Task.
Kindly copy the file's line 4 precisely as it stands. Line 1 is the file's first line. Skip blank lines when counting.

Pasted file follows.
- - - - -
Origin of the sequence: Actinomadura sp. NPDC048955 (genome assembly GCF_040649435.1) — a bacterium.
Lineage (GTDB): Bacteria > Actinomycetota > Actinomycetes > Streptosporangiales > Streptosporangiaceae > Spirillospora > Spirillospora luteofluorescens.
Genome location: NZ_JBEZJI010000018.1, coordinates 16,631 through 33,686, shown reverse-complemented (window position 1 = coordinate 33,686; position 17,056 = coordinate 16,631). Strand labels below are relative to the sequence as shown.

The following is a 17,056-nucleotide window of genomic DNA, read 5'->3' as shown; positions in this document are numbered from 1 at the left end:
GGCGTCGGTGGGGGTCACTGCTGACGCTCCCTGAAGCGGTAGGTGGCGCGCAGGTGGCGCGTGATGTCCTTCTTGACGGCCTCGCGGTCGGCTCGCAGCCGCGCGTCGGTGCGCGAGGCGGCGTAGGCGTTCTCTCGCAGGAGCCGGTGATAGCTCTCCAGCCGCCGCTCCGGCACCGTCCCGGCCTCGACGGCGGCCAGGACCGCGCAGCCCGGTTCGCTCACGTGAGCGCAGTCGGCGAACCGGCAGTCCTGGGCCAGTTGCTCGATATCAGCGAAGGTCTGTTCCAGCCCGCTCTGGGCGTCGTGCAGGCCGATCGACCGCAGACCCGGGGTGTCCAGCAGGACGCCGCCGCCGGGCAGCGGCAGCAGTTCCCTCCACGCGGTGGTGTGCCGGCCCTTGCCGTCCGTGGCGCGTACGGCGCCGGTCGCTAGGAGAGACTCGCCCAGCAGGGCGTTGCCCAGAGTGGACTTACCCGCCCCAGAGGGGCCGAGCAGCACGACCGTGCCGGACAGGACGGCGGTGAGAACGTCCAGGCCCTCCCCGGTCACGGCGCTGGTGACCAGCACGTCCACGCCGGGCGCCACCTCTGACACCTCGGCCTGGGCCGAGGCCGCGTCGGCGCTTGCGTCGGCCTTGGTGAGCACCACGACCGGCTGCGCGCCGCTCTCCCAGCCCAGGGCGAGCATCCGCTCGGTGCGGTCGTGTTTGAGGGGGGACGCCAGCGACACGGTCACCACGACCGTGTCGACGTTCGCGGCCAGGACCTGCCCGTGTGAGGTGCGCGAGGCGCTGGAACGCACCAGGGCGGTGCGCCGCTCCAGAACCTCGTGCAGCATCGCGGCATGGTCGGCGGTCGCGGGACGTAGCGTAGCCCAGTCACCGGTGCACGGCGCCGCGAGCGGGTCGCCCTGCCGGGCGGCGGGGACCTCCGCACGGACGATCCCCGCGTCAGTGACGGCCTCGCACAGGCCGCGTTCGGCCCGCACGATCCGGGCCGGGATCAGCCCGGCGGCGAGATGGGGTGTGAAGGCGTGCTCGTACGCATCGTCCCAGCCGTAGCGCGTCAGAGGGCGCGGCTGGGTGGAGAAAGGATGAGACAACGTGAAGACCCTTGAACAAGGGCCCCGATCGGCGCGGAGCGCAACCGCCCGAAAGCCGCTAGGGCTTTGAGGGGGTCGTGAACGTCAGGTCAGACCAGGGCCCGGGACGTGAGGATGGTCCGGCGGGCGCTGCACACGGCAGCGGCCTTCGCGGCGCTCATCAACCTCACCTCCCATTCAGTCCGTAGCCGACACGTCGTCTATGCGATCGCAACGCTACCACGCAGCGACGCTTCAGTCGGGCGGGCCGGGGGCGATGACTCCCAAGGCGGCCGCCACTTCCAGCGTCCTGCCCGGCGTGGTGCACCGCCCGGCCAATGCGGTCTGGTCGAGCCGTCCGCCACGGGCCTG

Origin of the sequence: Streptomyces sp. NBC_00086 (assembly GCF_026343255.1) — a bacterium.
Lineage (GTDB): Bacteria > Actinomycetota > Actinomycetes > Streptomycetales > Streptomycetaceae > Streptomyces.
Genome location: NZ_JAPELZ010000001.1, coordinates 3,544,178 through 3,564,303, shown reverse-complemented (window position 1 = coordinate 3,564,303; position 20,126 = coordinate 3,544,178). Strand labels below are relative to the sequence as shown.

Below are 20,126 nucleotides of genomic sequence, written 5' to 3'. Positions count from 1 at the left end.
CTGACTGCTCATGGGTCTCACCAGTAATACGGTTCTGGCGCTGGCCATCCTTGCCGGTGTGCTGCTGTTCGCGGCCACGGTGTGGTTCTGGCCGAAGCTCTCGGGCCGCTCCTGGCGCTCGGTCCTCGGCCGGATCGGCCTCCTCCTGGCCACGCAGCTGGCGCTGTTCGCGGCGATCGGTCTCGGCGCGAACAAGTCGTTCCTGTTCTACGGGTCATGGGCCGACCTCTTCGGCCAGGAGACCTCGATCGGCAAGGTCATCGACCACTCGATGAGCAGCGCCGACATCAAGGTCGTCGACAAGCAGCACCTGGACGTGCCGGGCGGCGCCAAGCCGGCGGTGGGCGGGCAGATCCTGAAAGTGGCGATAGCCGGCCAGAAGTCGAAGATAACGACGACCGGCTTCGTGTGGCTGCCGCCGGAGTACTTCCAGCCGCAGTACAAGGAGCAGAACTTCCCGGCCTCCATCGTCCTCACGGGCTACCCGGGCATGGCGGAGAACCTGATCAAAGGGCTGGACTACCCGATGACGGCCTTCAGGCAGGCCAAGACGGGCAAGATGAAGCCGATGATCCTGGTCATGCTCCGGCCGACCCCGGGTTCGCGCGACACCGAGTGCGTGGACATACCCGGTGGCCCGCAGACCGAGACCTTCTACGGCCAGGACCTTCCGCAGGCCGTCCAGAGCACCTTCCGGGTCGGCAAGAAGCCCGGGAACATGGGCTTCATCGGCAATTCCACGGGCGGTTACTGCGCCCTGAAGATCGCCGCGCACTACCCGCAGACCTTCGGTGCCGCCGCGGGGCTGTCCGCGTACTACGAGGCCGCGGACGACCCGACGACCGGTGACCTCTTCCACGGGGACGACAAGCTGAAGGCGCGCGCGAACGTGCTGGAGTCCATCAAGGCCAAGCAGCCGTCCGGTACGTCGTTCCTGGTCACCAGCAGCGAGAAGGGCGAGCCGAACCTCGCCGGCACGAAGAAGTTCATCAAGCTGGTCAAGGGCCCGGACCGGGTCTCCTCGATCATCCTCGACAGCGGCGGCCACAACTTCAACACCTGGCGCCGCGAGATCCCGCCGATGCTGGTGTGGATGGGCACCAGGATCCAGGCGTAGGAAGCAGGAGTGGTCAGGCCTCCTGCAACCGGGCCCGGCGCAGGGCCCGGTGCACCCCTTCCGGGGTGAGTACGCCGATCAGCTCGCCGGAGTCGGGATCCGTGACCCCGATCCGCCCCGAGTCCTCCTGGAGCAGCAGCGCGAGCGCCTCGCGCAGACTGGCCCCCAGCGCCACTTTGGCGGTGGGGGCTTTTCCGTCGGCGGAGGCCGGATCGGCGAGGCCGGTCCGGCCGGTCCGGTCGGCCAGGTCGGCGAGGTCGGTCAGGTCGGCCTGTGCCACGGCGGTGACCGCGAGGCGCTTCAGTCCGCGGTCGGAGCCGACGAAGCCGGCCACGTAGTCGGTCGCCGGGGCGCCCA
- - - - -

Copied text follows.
The following is a 17,056-nucleotide window of genomic DNA, read 5'->3' as shown; positions in this document are numbered from 1 at the left end: